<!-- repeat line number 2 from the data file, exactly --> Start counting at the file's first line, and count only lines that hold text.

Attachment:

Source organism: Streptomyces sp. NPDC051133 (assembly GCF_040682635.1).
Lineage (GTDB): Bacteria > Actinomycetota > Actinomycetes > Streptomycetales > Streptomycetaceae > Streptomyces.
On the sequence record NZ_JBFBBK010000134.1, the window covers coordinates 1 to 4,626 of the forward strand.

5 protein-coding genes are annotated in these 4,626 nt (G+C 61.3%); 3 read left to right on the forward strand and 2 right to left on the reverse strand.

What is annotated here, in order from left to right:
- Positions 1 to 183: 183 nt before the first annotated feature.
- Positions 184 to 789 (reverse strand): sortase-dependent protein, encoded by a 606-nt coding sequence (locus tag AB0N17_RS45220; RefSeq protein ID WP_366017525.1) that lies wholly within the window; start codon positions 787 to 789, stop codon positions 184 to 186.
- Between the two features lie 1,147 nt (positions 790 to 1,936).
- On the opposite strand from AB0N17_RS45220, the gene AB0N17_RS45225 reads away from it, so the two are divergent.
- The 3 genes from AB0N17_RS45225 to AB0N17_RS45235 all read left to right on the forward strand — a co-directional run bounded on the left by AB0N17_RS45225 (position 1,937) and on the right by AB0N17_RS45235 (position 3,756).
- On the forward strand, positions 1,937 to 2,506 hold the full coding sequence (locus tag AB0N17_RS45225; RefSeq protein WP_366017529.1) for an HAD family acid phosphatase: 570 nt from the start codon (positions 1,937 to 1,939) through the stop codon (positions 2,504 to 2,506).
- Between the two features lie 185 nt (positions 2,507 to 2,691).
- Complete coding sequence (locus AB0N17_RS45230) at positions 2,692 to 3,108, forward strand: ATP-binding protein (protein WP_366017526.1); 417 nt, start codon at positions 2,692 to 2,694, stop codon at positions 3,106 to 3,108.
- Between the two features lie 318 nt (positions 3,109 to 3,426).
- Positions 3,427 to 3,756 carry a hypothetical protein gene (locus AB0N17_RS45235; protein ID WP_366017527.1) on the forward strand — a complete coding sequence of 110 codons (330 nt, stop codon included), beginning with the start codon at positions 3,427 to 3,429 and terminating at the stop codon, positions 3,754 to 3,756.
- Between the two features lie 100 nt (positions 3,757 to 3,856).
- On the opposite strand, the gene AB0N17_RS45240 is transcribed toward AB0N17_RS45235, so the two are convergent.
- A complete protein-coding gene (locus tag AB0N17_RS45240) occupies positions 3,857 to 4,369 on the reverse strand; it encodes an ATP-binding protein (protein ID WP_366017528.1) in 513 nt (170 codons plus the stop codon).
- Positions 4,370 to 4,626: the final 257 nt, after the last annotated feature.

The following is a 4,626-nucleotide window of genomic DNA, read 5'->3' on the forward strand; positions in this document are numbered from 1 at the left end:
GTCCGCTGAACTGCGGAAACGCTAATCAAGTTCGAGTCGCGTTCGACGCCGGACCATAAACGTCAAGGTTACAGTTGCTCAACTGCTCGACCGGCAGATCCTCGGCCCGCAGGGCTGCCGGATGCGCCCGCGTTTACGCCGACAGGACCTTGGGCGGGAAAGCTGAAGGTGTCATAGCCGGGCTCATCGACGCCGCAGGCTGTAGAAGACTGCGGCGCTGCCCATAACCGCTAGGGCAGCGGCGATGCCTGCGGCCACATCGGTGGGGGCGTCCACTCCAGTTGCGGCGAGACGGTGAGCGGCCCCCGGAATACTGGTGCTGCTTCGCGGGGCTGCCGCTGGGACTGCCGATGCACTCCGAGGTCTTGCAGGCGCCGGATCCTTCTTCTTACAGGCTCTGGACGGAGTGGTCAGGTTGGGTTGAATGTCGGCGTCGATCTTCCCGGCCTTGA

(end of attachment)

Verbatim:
Lineage (GTDB): Bacteria > Actinomycetota > Actinomycetes > Streptomycetales > Streptomycetaceae > Streptomyces.